Healthcare Reform Law: A Gamble on the Future for Healthcare Executives

As is always the case with politics, what was certain in March is now a gamble as our government struggles to figure out who and what they should be. The latest elections have brought Republicans back in control of Congress; already it is evident that the primary goal of their new agenda is to repeal the healthcare reform law. Rather than argue for one side or the other, this article aims to point out the issues and turmoil surrounding the debate.
Currently, healthcare providers are caught up in a flurry of activity with system upgrades and changes in the way they do business and provide patient care. While improving patient care is always a good thing, it’s hard not to feel like we’re running around waiting for the floor to fall out from underneath. Providers are spending millions of dollars to upgrade their infrastructure, systems, processes and people to accommodate the digital age and new requirements but are still waiting to see if they will receive the promised incentives. President Obama and the Senate, still Democrat-controlled, will most certainly veto any challenges to the law as it is today. However, does that mean there won’t be negotiated changes or appropriation cuts in the law? And what happens in 2012 when President Obama’s first term ends? Bitter partisan and ideological war is far from over, and ongoing battles threaten to undermine it.
Keep in mind that twenty-one states are challenging the law in court on constitutional grounds. Voters in at least three other states are weighing ballot initiatives opposing it. The Republicans announced their new agenda yesterday, “A Pledge to America,” which calls for a repeal of the law, replacing it with a scaled-down list of provisions. While these are good provisions, they are not nearly enough to bring the industry to the 21st century in business. I applaud the efforts made to better the industry infrastructure and investment in order to improve the quality of care, however the current instability will do more damage than any good that has already been accomplished.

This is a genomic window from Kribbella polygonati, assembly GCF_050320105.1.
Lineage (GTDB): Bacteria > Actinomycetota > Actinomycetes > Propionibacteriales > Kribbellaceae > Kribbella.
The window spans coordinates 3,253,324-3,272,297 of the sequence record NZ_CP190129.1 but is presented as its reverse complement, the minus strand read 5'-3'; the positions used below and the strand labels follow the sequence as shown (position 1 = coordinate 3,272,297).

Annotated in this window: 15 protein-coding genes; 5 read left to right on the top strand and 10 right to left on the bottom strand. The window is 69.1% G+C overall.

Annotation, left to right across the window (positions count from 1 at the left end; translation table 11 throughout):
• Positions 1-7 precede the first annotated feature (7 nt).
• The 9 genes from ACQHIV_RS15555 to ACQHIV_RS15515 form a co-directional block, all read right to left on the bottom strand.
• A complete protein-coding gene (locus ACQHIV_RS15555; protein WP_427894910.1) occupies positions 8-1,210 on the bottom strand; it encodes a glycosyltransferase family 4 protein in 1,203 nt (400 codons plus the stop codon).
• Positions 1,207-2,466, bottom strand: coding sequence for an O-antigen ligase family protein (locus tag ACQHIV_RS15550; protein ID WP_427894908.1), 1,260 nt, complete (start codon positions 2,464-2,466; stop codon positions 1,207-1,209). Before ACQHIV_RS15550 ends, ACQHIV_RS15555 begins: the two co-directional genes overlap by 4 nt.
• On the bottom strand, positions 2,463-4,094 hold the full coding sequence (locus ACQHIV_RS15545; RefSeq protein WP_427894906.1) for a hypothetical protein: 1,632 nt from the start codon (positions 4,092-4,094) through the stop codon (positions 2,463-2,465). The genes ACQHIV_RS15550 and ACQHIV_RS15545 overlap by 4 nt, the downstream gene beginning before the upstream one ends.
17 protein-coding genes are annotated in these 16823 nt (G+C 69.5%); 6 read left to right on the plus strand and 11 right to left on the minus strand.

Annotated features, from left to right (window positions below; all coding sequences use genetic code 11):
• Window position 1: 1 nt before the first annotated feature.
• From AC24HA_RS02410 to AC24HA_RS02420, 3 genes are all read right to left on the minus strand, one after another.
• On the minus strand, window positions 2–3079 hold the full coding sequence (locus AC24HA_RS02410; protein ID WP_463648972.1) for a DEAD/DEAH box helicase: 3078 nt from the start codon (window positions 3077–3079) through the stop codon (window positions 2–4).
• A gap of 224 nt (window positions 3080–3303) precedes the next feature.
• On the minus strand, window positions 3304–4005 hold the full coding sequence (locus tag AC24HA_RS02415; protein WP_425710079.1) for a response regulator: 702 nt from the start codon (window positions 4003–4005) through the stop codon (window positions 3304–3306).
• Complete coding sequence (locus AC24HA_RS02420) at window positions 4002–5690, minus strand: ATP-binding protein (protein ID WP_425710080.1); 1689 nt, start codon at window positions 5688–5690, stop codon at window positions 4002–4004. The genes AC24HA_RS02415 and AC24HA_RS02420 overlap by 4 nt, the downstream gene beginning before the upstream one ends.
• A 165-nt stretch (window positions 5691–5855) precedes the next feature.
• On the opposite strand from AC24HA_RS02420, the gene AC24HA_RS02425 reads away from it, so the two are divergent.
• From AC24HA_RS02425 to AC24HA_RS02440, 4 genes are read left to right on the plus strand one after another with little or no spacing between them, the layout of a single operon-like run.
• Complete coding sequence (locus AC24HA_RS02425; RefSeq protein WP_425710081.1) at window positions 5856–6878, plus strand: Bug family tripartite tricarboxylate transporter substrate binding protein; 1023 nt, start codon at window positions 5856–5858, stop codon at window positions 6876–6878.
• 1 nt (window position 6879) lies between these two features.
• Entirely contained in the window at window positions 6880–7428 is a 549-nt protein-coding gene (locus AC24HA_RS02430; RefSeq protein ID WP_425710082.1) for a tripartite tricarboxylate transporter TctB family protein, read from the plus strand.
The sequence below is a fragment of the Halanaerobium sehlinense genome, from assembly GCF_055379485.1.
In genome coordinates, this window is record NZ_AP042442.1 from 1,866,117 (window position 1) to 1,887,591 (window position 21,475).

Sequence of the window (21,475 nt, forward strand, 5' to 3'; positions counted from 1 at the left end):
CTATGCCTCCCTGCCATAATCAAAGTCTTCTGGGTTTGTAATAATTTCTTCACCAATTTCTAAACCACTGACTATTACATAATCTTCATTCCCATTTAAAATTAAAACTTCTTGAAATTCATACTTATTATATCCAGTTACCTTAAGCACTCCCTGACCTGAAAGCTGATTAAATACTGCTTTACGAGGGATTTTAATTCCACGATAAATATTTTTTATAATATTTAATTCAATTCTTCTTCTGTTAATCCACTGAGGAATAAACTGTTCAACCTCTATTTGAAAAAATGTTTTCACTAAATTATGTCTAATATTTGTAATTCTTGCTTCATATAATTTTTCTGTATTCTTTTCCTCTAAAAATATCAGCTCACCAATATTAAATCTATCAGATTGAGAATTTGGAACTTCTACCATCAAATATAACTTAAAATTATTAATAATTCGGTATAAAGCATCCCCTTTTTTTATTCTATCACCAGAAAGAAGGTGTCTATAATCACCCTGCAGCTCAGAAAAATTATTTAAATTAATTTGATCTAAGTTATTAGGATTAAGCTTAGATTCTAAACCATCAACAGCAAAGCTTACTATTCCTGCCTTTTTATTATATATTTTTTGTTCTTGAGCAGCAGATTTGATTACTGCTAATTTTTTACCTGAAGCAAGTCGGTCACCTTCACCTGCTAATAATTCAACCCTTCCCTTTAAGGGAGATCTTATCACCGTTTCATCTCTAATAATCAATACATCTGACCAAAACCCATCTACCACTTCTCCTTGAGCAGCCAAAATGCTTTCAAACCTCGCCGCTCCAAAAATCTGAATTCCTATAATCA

It’s one thing to develop incentives that will motivate healthcare providers to implement better systems and tools. It’s another to demand regulatory and compliance requirements when there is so much uncertainty surrounding the law. This environment is creating misgivings about migration, as executives have to gamble on what the future holds for their organizations.
There are many reasons to be concerned with the trajectory of the healthcare reform law, but what concerns me is what the debate is doing to the quality of the “enhancements” the law calls for. CPOE, a requirement under ‘Meaningful Use,’ is not a process you want to rush. It takes careful design and integration across multiple modules, applications and business areas. It also is the glue to the provider’s operations and automation. With such a rushed deadline for achieving ‘Meaningful Use,’ it sets the stage for large number of failures in achievement. There is not enough expertise to support the time frame so providers are moving forward to get something in place without ensuring there are adequate resources for a successful implementation. In addition, many organizations are using EHR’s for the first time; the combination of these two projects and all of the intricacies involved makes for a daunting task.
Studies indicate nearly half of CPOE systems in place are not achieving the results intended and now we are rushing the rest through without any real plan to make it happen as an industry. CPOE is not an electronic version of a paper-based system; therefore, it requires proper integration and numerous adjustments. This doesn’t include changes in clinical and business processes or adding functionalities to improve patient care. CPOE is an opportunity to identify problems in the execution of care and business operations, but it takes time to identify and work through these improvements.
For example, if you implement CPOE blindly it has nothing to do with assisting physicians with decisions about medication ordering. However, there are numerous ways that CPOE can facilitate ordering that require alterations to and customization of the ordering process. These are design decisions that need to be made early in the process and require some knowledge and experience prior to any build work. This is experience that is not readily available due, in part, to the low supply of knowledgeable resources because of the increase in demands for them.
I encourage our politicians to come together and find ways to cooperate, as our industry needs to give our providers the best chance to succeed. We also need a much clearer vision of what healthcare should look like in the future. Having worked in system implementation for years, the first question we ask our clients is, “do you have a unified vision?” We know that without it, the chances of success are very low. Our politicians need to add to our ability to succeed, not create the issues that derail us.


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